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WHAT YOU NEED TO KNOW:
What is syncope?
Syncope is also called fainting or passing out. Syncope is a sudden, temporary loss of consciousness, followed by a fall from a standing or sitting position.
What causes syncope?
Syncope is caused by a decrease in blood flow to the brain. When blood flow to the brain decreases, oxygen to the brain also decreases. Any of the following conditions may cause syncope:
- Heart conditions, such as aortic stenosis, or cardiac arrhythmia (irregular heartbeat), may cause syncope.
- Dehydration or certain medicines, such as blood pressure medicines, heart medicines, or antidepressants may cause syncope.
- Problems with the blood vessels of the brain may cause syncope.
- A rapid drop in blood pressure may cause syncope. This can happen after a body position change such as moving from a lying position to a sitting or standing position.
- Reflexive reaction is a nervous system response that causes syncope. It can happen when you urinate or strain hard during bowel movements. It can also happen during forceful coughing or sneezing, or when you face a stressful or fearful situation. This is also called vasovagal syncope.
What signs and symptoms may occur before syncope?
- Cold, clammy, and sweaty skin
- Fast breathing and a racing, pounding heartbeat
- Feeling more tired than usual
- Feeling sick to your stomach
- Headache, blurred vision, or double vision
- Lightheadedness or dizziness
- Tingling sensation or numbness
How is syncope diagnosed?
Your healthcare provider will examine you. He will ask if you have other medical conditions. He may order the following tests to find out what is causing your symptoms:
- Blood tests may be done to find the cause of your syncope.
- Telemetry is continuous monitoring of your heart rhythm. Sticky pads placed on your skin connect to an EKG machine that records your heart rhythm.
- An echocardiogram is a type of ultrasound. Sound waves are used to show the structure and function of your heart.
- A stress test may show the changes that take place in your heart while it is under stress. Stress may be placed on your heart with exercise or medicine. Ask for more information about this test.
- A tilt table test checks to see what happens to your heart and your blood pressure when you change positions.
How is syncope treated?
Treatment depends on the cause of your syncope. To prevent syncope from happening again, you may need any of the following:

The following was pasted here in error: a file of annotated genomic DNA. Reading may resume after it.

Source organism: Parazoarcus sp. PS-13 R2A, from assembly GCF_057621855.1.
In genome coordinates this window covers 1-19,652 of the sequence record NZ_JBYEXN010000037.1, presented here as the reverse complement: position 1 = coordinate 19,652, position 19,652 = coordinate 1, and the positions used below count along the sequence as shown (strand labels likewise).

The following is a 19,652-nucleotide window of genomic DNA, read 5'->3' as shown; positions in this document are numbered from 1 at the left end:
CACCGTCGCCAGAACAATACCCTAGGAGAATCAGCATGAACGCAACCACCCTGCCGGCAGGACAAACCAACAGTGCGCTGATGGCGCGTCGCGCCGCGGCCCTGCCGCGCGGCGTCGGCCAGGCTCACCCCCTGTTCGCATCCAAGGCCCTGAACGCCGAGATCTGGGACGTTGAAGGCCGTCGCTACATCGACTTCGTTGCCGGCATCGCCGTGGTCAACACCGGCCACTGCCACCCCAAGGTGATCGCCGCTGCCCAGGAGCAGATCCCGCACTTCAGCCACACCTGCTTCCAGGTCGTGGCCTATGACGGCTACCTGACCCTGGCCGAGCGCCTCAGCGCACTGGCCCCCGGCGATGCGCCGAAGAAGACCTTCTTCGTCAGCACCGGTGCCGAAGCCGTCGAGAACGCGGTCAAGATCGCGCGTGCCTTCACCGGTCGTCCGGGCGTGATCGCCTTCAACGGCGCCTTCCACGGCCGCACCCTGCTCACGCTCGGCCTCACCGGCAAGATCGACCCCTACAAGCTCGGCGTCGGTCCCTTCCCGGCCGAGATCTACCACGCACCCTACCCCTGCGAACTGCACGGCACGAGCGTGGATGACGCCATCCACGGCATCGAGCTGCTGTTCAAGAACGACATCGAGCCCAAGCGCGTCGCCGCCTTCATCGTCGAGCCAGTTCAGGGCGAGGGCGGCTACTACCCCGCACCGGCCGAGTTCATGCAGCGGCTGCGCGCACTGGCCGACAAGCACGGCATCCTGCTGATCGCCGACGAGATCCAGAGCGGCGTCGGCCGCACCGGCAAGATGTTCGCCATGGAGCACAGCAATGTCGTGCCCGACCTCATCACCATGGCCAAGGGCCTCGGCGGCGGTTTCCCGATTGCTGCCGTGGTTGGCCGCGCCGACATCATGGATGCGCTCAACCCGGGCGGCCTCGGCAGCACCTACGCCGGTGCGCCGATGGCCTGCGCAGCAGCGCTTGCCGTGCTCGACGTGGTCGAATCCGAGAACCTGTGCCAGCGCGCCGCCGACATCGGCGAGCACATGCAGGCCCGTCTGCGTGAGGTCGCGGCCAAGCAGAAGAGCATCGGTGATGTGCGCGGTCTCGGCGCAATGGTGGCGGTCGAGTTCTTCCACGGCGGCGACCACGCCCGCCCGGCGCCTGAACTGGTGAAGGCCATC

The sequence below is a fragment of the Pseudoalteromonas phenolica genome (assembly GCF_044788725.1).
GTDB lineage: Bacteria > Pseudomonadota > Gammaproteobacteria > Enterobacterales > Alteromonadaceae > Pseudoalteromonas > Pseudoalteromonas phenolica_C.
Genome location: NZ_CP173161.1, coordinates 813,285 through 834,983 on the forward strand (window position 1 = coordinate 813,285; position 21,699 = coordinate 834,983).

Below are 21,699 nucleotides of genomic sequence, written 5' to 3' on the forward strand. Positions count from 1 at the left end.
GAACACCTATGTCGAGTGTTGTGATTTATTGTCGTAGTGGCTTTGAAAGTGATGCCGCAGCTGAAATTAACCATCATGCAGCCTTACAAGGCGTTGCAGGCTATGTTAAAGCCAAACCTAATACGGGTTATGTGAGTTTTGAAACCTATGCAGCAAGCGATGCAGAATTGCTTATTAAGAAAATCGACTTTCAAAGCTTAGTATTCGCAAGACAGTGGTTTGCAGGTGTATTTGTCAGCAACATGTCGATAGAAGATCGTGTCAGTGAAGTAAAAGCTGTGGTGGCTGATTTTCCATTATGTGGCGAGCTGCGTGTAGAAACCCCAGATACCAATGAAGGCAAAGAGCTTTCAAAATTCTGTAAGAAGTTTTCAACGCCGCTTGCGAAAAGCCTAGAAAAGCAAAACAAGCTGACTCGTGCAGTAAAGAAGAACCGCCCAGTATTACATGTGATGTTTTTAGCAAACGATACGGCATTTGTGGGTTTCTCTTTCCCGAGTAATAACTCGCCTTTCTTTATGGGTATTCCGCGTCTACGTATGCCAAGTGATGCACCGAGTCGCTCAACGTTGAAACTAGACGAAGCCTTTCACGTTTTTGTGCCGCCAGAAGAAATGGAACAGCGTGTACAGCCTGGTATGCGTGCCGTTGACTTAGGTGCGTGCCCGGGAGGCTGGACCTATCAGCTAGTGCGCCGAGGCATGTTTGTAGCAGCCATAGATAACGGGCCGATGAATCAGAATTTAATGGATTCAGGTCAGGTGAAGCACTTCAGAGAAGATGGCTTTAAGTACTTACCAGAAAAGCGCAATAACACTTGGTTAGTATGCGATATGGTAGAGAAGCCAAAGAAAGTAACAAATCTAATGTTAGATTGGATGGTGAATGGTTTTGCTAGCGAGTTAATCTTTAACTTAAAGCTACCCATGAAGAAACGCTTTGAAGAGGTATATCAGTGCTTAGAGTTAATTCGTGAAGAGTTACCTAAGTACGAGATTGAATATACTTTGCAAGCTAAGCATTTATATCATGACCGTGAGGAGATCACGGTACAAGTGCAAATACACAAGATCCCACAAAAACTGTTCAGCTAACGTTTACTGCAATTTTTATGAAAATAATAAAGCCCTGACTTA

- Medicines may be needed to treat any medical conditions that are causing your syncope. These may include medicines to help your heart pump strongly and regularly. Your healthcare provider may also make changes to any medicines that are causing syncope.
- An increased intake of liquids and salt may be recommended. Liquids help to prevent dehydration. You may also need to increase your salt intake to keep your blood pressure from dropping too low and causing syncope.
- Tilt training involves training yourself to stand for 10 to 30 minutes each day against a wall. This helps your body decrease the effects of posture changes and reduces the number of fainting spells.
What can I do to prevent syncope?
- Sit or lie down right away if you feel faint or dizzy. Put your feet up higher than your head. This will get the blood flowing back to your heart and brain.
- Move slowly and let yourself get used to one position before you move to another position. This is very important when you change from a lying or sitting position to a standing position. Take some deep breaths before you stand up from a lying position. Sudden movements may cause a fainting spell.
- Move your legs often if you must sit or stand in one position for a long time. Do not lock your knees or cross your legs.
- Avoid straining if you are constipated. Straining to have a bowel movement may cause you to faint. Walking is the best way to get your bowels moving. Eat foods high in fiber to make it easier to have a bowel movement. Good examples are high-fiber cereals, beans, vegetables, and whole-grain breads. Prune juice may help make bowel movements softer.
- Do not exercise outside on a hot day.
When should I seek immediate care?
- You are bleeding because you accidently hit your head after fainting.
- You suddenly have double vision, difficulty speaking, numbness, and cannot move your arms or legs.
- You have chest pain and trouble breathing.
When should I contact my healthcare provider?
- You have another fainting spell.
- You have a headache, fast heartbeat, or feel too dizzy to stand up.
- You have questions or concerns about your condition or care.
Care AgreementYou have the right to help plan your care. Learn about your health condition and how it may be treated. Discuss treatment options with your caregivers to decide what care you want to receive. You always have the right to refuse treatment. The above information is an educational aid only. It is not intended as medical advice for individual conditions or treatments. Talk to your doctor, nurse or pharmacist before following any medical regimen to see if it is safe and effective for you.
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The above information is an educational aid only. It is not intended as medical advice for individual conditions or treatments. Talk to your doctor, nurse or pharmacist before following any medical regimen to see if it is safe and effective for you.